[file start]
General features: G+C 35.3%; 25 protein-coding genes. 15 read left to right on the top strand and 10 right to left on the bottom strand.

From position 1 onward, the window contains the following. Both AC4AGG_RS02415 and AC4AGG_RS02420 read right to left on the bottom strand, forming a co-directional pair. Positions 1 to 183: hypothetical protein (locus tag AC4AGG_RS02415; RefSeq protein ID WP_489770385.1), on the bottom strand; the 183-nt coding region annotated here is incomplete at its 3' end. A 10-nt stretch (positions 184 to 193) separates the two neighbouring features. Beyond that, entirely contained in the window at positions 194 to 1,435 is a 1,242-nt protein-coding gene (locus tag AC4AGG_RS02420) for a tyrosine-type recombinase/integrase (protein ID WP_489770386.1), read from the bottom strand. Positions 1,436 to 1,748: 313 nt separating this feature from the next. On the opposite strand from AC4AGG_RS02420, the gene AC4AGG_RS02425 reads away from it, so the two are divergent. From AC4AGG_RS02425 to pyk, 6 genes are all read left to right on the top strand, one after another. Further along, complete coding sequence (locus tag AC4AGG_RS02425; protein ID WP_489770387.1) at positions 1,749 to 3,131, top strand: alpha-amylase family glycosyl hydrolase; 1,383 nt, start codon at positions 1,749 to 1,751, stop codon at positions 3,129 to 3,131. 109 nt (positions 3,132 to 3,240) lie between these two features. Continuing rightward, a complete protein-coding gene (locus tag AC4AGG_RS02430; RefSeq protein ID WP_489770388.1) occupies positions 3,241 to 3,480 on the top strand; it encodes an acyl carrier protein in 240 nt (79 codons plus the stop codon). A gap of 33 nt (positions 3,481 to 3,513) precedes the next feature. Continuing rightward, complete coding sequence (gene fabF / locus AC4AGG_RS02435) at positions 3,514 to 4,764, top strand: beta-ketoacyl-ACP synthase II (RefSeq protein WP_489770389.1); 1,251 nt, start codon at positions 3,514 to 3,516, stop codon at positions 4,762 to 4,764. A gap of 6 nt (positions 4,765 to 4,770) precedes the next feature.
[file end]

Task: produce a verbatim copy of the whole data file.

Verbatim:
General features: G+C 35.3%; 25 protein-coding genes. 15 read left to right on the top strand and 10 right to left on the bottom strand.

From position 1 onward, the window contains the following. Both AC4AGG_RS02415 and AC4AGG_RS02420 read right to left on the bottom strand, forming a co-directional pair. Positions 1 to 183: hypothetical protein (locus tag AC4AGG_RS02415; RefSeq protein ID WP_489770385.1), on the bottom strand; the 183-nt coding region annotated here is incomplete at its 3' end. A 10-nt stretch (positions 184 to 193) separates the two neighbouring features. Beyond that, entirely contained in the window at positions 194 to 1,435 is a 1,242-nt protein-coding gene (locus tag AC4AGG_RS02420) for a tyrosine-type recombinase/integrase (protein ID WP_489770386.1), read from the bottom strand. Positions 1,436 to 1,748: 313 nt separating this feature from the next. On the opposite strand from AC4AGG_RS02420, the gene AC4AGG_RS02425 reads away from it, so the two are divergent. From AC4AGG_RS02425 to pyk, 6 genes are all read left to right on the top strand, one after another. Further along, complete coding sequence (locus tag AC4AGG_RS02425; protein ID WP_489770387.1) at positions 1,749 to 3,131, top strand: alpha-amylase family glycosyl hydrolase; 1,383 nt, start codon at positions 1,749 to 1,751, stop codon at positions 3,129 to 3,131. 109 nt (positions 3,132 to 3,240) lie between these two features. Continuing rightward, a complete protein-coding gene (locus tag AC4AGG_RS02430; RefSeq protein ID WP_489770388.1) occupies positions 3,241 to 3,480 on the top strand; it encodes an acyl carrier protein in 240 nt (79 codons plus the stop codon). A gap of 33 nt (positions 3,481 to 3,513) precedes the next feature. Continuing rightward, complete coding sequence (gene fabF / locus AC4AGG_RS02435) at positions 3,514 to 4,764, top strand: beta-ketoacyl-ACP synthase II (RefSeq protein WP_489770389.1); 1,251 nt, start codon at positions 3,514 to 3,516, stop codon at positions 4,762 to 4,764. A gap of 6 nt (positions 4,765 to 4,770) precedes the next feature.